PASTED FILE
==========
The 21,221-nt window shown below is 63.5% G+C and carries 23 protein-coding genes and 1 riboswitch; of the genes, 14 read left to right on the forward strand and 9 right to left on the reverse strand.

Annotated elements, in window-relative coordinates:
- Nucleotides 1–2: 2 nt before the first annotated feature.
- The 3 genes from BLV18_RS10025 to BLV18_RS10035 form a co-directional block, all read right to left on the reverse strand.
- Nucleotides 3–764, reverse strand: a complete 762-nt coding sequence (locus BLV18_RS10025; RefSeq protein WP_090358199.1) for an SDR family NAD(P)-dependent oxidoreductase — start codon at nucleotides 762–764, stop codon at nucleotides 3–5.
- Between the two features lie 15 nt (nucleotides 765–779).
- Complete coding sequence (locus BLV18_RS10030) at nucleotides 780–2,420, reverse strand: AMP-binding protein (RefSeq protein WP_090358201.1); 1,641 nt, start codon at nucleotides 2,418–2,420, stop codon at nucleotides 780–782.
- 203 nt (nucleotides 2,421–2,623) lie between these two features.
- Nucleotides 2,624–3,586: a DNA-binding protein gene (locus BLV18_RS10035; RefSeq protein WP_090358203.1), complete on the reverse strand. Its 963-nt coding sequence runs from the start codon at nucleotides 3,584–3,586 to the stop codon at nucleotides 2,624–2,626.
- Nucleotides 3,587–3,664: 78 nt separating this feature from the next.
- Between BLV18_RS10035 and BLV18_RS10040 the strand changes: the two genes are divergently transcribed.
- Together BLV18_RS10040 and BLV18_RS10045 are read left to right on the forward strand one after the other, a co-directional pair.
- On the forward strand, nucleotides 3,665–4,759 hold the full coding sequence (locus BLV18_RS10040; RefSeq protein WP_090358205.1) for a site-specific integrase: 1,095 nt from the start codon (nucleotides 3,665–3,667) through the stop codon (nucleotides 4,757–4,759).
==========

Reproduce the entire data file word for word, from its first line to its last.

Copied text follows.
The 21,221-nt window shown below is 63.5% G+C and carries 23 protein-coding genes and 1 riboswitch; of the genes, 14 read left to right on the forward strand and 9 right to left on the reverse strand.

Annotated elements, in window-relative coordinates:
- Nucleotides 1–2: 2 nt before the first annotated feature.
- The 3 genes from BLV18_RS10025 to BLV18_RS10035 form a co-directional block, all read right to left on the reverse strand.
- Nucleotides 3–764, reverse strand: a complete 762-nt coding sequence (locus BLV18_RS10025; RefSeq protein WP_090358199.1) for an SDR family NAD(P)-dependent oxidoreductase — start codon at nucleotides 762–764, stop codon at nucleotides 3–5.
- Between the two features lie 15 nt (nucleotides 765–779).
- Complete coding sequence (locus BLV18_RS10030) at nucleotides 780–2,420, reverse strand: AMP-binding protein (RefSeq protein WP_090358201.1); 1,641 nt, start codon at nucleotides 2,418–2,420, stop codon at nucleotides 780–782.
- 203 nt (nucleotides 2,421–2,623) lie between these two features.
- Nucleotides 2,624–3,586: a DNA-binding protein gene (locus BLV18_RS10035; RefSeq protein WP_090358203.1), complete on the reverse strand. Its 963-nt coding sequence runs from the start codon at nucleotides 3,584–3,586 to the stop codon at nucleotides 2,624–2,626.
- Nucleotides 3,587–3,664: 78 nt separating this feature from the next.
- Between BLV18_RS10035 and BLV18_RS10040 the strand changes: the two genes are divergently transcribed.
- Together BLV18_RS10040 and BLV18_RS10045 are read left to right on the forward strand one after the other, a co-directional pair.
- On the forward strand, nucleotides 3,665–4,759 hold the full coding sequence (locus BLV18_RS10040; RefSeq protein WP_090358205.1) for a site-specific integrase: 1,095 nt from the start codon (nucleotides 3,665–3,667) through the stop codon (nucleotides 4,757–4,759).